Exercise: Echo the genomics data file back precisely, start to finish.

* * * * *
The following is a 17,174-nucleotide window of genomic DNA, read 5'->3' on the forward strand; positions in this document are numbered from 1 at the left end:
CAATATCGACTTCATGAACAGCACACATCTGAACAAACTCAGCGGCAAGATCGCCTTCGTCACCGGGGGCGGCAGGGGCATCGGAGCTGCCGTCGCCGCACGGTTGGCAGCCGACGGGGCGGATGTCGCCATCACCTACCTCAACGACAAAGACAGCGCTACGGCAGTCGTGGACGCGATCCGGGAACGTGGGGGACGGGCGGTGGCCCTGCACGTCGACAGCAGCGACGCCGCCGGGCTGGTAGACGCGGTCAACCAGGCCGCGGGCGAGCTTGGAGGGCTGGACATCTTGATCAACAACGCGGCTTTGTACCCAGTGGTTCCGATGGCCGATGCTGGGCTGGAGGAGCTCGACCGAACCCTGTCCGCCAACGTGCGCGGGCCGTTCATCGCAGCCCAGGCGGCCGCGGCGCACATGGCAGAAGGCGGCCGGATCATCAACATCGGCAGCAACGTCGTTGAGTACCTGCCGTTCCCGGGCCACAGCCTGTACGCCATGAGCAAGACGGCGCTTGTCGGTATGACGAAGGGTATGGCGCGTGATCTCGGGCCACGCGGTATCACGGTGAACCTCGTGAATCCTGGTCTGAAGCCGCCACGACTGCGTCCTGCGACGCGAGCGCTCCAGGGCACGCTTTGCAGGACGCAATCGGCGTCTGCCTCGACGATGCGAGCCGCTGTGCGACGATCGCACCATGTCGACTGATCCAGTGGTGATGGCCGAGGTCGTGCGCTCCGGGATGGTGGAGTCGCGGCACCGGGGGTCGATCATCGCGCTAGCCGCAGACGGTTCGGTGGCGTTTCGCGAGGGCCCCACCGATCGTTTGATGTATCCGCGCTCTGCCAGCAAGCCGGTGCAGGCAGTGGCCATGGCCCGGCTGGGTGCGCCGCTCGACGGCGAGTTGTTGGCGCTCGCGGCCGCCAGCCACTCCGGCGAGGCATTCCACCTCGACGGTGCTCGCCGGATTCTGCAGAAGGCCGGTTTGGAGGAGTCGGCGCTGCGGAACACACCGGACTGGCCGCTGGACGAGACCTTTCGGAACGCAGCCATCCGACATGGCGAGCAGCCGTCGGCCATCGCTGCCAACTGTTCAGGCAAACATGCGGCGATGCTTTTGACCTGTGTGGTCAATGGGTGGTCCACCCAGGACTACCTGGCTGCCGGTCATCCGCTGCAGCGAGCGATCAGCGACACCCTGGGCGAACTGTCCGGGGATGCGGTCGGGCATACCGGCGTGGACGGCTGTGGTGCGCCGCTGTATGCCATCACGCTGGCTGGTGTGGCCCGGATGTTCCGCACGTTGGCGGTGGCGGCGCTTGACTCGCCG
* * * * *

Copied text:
The following is a 17,174-nucleotide window of genomic DNA, read 5'->3' on the forward strand; positions in this document are numbered from 1 at the left end:
CAATATCGACTTCATGAACAGCACACATCTGAACAAACTCAGCGGCAAGATCGCCTTCGTCACCGGGGGCGGCAGGGGCATCGGAGCTGCCGTCGCCGCACGGTTGGCAGCCGACGGGGCGGATGTCGCCATCACCTACCTCAACGACAAAGACAGCGCTACGGCAGTCGTGGACGCGATCCGGGAACGTGGGGGACGGGCGGTGGCCCTGCACGTCGACAGCAGCGACGCCGCCGGGCTGGTAGACGCGGTCAACCAGGCCGCGGGCGAGCTTGGAGGGCTGGACATCTTGATCAACAACGCGGCTTTGTACCCAGTGGTTCCGATGGCCGATGCTGGGCTGGAGGAGCTCGACCGAACCCTGTCCGCCAACGTGCGCGGGCCGTTCATCGCAGCCCAGGCGGCCGCGGCGCACATGGCAGAAGGCGGCCGGATCATCAACATCGGCAGCAACGTCGTTGAGTACCTGCCGTTCCCGGGCCACAGCCTGTACGCCATGAGCAAGACGGCGCTTGTCGGTATGACGAAGGGTATGGCGCGTGATCTCGGGCCACGCGGTATCACGGTGAACCTCGTGAATCCTGGTCTGAAGCCGCCACGACTGCGTCCTGCGACGCGAGCGCTCCAGGGCACGCTTTGCAGGACGCAATCGGCGTCTGCCTCGACGATGCGAGCCGCTGTGCGACGATCGCACCATGTCGACTGATCCAGTGGTGATGGCCGAGGTCGTGCGCTCCGGGATGGTGGAGTCGCGGCACCGGGGGTCGATCATCGCGCTAGCCGCAGACGGTTCGGTGGCGTTTCGCGAGGGCCCCACCGATCGTTTGATGTATCCGCGCTCTGCCAGCAAGCCGGTGCAGGCAGTGGCCATGGCCCGGCTGGGTGCGCCGCTCGACGGCGAGTTGTTGGCGCTCGCGGCCGCCAGCCACTCCGGCGAGGCATTCCACCTCGACGGTGCTCGCCGGATTCTGCAGAAGGCCGGTTTGGAGGAGTCGGCGCTGCGGAACACACCGGACTGGCCGCTGGACGAGACCTTTCGGAACGCAGCCATCCGACATGGCGAGCAGCCGTCGGCCATCGCTGCCAACTGTTCAGGCAAACATGCGGCGATGCTTTTGACCTGTGTGGTCAATGGGTGGTCCACCCAGGACTACCTGGCTGCCGGTCATCCGCTGCAGCGAGCGATCAGCGACACCCTGGGCGAACTGTCCGGGGATGCGGTCGGGCATACCGGCGTGGACGGCTGTGGTGCGCCGCTGTATGCCATCACGCTGGCTGGTGTGGCCCGGATGTTCCGCACGTTGGCGGTGGCGGCGCTTGACTCGCCG